By Naomi Spencer, 29 September 2010
Pre-trial hearings began Monday into atrocities committed by US Army soldiers over the past year near Kandahar.
By Bill Van Auken, 14 September 2010
The US military’s transfer of some 10,000 detainees to an Iraqi regime known to carry out systematic torture is a war crime that continues and deepens the atrocities of Abu Ghraib.
By Patrick Martin, 10 September 2010
The case is the worst such atrocity yet revealed in Afghanistan and underscores that the US is engaged in a brutal colonial war directed against the entire population of the country.
By Bill Van Auken, 10 September 2010
A federal appeals court’s dismissal Wednesday of a lawsuit on behalf of victims of the CIA’s “extraordinary rendition” program represents a victory for the Obama administration’s defense of torture and dictatorial executive powers.
10 September 2010
All 12 are from B Company, 2nd Battalion, 1st Infantry Regiment, 5th Stryker Brigade Combat Team, 2nd Infantry Division, based at Joint Base Lewis-McChord near Tacoma, Washington. The brigade recently returned to base after a year-long deployment near Kandahar in southern Afghanistan.
By Markus Salzmann, 25 August 2010
No one is to be held accountable for the single biggest massacre carried out by German soldiers since the Second World War.
By Patrick Martin, 23 August 2010
The rape charges against WikiLeaks founder Julian Assange, announced and then withdrawn by Swedish prosecutors, bear all the hallmarks of a US-inspired provocation against the Internet-based organization for its exposure of US war crimes in Afghanistan and Iraq.
By Patrick Martin, 10 August 2010
The US media has launched a full-scale effort to suppress growing popular opposition to the war in Afghanistan, using one-sided propaganda about Taliban atrocities to conceal the murderous character of the American intervention.
By Tom Eley, 10 August 2010
The military commissions trial for Omar Khadr, the Canadian citizen seized by US Special Forces in Afghanistan in 2002 when he was 15 years old, is set to start today at Guantánamo Bay.
By Patrick Martin, 7 August 2010
Like a criminal publicly demanding the handover of all the evidence of his guilt, the Pentagon has demanded that the whistleblower web site WikiLeaks return more than 100,000 records of U.S. military actions in Afghanistan.
By Patrick Martin, 5 August 2010
All sections of the US political establishment—Democrats and Republicans, the “liberal” and right-wing media—have joined in an effort to criminalize WikiLeaks and suppress its revelations of US atrocities in Iraq and Afghanistan.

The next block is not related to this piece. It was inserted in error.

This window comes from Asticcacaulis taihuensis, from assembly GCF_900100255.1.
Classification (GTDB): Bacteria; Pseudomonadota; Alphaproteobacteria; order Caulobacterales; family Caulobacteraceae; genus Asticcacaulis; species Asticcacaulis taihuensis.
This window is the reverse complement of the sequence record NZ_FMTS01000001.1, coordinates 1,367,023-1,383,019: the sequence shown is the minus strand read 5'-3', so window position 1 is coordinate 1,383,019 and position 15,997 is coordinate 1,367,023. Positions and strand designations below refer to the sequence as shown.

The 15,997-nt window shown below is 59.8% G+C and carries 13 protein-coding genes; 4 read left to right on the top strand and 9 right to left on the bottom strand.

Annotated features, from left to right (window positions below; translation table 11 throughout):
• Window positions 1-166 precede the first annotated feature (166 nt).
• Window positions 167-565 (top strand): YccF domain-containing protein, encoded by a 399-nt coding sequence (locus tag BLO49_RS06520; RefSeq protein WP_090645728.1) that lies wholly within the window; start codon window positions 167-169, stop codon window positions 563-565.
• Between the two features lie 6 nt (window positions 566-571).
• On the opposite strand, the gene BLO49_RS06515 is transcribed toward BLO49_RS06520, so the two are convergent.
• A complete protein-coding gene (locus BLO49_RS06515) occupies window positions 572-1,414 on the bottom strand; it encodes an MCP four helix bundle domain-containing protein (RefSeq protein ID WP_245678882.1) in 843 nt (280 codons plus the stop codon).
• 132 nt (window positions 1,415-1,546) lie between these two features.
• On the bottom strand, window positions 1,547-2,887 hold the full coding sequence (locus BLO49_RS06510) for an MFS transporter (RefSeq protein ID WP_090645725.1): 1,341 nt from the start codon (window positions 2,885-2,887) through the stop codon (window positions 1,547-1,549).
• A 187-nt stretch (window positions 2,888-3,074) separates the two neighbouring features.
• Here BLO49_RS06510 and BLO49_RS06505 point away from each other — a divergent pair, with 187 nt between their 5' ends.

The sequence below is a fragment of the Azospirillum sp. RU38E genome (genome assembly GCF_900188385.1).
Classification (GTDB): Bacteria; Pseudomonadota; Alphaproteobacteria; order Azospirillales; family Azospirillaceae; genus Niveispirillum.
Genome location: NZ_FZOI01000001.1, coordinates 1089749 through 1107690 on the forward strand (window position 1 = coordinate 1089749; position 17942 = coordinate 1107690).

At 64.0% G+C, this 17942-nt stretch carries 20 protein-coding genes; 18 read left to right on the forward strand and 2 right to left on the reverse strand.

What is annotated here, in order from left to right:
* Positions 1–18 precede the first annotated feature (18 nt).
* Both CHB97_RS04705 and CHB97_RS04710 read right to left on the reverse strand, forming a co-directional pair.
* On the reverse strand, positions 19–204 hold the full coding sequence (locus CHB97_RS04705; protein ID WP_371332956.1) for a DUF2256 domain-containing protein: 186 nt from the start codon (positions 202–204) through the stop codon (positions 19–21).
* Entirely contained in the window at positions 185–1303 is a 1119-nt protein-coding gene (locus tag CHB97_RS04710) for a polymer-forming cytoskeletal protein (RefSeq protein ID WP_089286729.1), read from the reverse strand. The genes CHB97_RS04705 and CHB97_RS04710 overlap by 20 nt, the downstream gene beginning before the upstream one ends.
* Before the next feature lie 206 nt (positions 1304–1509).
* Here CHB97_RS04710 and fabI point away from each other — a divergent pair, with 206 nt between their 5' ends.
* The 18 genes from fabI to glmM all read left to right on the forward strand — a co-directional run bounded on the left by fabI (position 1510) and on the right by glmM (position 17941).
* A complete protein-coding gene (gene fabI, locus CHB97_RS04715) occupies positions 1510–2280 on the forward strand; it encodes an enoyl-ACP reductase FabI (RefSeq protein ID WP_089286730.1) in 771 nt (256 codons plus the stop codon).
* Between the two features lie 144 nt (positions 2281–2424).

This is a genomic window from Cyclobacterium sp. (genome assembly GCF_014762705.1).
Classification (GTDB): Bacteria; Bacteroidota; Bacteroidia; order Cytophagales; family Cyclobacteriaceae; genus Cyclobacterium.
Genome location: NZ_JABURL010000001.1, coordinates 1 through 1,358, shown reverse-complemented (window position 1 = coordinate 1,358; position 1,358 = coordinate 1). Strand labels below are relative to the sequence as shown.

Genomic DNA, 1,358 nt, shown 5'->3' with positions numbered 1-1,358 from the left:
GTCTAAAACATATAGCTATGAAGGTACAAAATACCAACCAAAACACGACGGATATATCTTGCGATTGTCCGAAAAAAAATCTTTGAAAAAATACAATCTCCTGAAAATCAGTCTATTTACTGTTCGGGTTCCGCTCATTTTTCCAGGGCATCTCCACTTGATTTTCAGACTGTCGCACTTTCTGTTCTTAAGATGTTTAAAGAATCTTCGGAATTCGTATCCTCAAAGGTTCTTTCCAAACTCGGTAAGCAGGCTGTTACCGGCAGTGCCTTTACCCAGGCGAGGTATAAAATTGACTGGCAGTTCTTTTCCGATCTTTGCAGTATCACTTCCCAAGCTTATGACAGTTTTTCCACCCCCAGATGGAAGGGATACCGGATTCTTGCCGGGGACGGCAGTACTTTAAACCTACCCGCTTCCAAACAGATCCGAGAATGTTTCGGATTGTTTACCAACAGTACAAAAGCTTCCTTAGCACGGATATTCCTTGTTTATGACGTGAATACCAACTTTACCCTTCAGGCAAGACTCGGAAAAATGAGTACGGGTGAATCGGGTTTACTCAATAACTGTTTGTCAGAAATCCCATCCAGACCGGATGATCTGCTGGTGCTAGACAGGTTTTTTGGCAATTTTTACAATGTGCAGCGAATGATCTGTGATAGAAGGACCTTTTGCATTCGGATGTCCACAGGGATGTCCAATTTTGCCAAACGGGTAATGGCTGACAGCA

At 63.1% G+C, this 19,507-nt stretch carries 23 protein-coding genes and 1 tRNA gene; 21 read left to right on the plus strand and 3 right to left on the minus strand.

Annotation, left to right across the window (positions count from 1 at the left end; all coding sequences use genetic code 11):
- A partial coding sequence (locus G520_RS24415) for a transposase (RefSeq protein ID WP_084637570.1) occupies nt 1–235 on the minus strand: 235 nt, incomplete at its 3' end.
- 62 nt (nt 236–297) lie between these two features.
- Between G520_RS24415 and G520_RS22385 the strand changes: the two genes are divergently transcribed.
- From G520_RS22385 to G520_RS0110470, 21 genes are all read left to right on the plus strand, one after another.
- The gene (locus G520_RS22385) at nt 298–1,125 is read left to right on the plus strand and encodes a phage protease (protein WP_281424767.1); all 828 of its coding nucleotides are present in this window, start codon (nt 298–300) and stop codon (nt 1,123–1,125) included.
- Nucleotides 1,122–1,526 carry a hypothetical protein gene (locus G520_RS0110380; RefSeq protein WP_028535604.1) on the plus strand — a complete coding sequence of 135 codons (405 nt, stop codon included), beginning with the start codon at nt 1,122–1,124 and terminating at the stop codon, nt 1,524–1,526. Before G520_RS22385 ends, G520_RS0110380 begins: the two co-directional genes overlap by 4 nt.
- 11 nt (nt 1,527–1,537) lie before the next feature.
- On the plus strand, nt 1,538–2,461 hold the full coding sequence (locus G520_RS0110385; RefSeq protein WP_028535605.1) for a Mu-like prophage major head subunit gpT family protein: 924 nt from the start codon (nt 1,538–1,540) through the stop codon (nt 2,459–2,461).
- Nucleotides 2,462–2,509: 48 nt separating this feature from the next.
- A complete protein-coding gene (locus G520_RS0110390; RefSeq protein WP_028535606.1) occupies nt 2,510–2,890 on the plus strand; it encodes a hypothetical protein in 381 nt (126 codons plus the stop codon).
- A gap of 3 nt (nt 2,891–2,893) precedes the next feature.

By Johannes Stern, 3 August 2010
It is increasingly clear that the Bundeswehr (armed forces) has cast off practically all the restrictions that were imposed upon it when it was first established in the aftermath of World War II.
By Alex Lantier, 2 August 2010
US government and media accusations that WikiLeaks founder Julian Assange and his sources have “blood on their hands” for revealing information on US military operations and informants in Afghanistan are contemptible slanders.
By David Walsh, 31 July 2010
American liberalism and the “left” have responded to the WikiLeaks revelations as an element of the establishment, suggesting alterations in policy, but rejecting an independent struggle against war based on a break with the Democratic Party.
By Bill Van Auken, 30 July 2010
In response to the WikiLeaks posting of tens of thousands of secret documents on the Afghanistan war, the Pentagon has launched a manhunt within the military and called in the FBI for possible prosecution of the actual source of the leak.
By Bill Van Auken, 29 July 2010
The utter indifference of the US media and the political establishment as a whole to the WikiLeaks documents’ exposure of massive violence against the people of Afghanistan poses the critical need for a new strategy in the struggle against war.
By Julie Hyland, 28 July 2010
Britain’s political elite are attempting to play down the so-called Afghan War Diary—the 92,000 documents published by WikiLeaks, details of which are being serialised in the Guardian newspaper.
By Bill Van Auken, 28 July 2010
The posting by WikiLeaks of some 92,000 secret documents on the Afghanistan war has sparked comparisons with the leaking nearly 40 years ago of the Pentagon Papers, which provided a devastating exposure of US policy in the Vietnam War.
By Bill Van Auken, 27 July 2010
The tens of thousands of documents posted online by WikiLeaks have provided a detailed, documentary portrait of the criminal war being waged by the Obama administration.
By Brian Smith, 12 July 2010
A recent report by a group of NGOs alleges that an oil consortium led by Swedish firm Lundin Petroleum may have been complicit in “war crimes and crimes against humanity” in Sudan.
By Bill Van Auken, 6 July 2010
In assuming command of the US-led war in Afghanistan, Gen. David Petraeus reiterated his statements that the military will alter its rules of engagement, signaling an escalation in civilian casualties from air strikes and heavy weapons.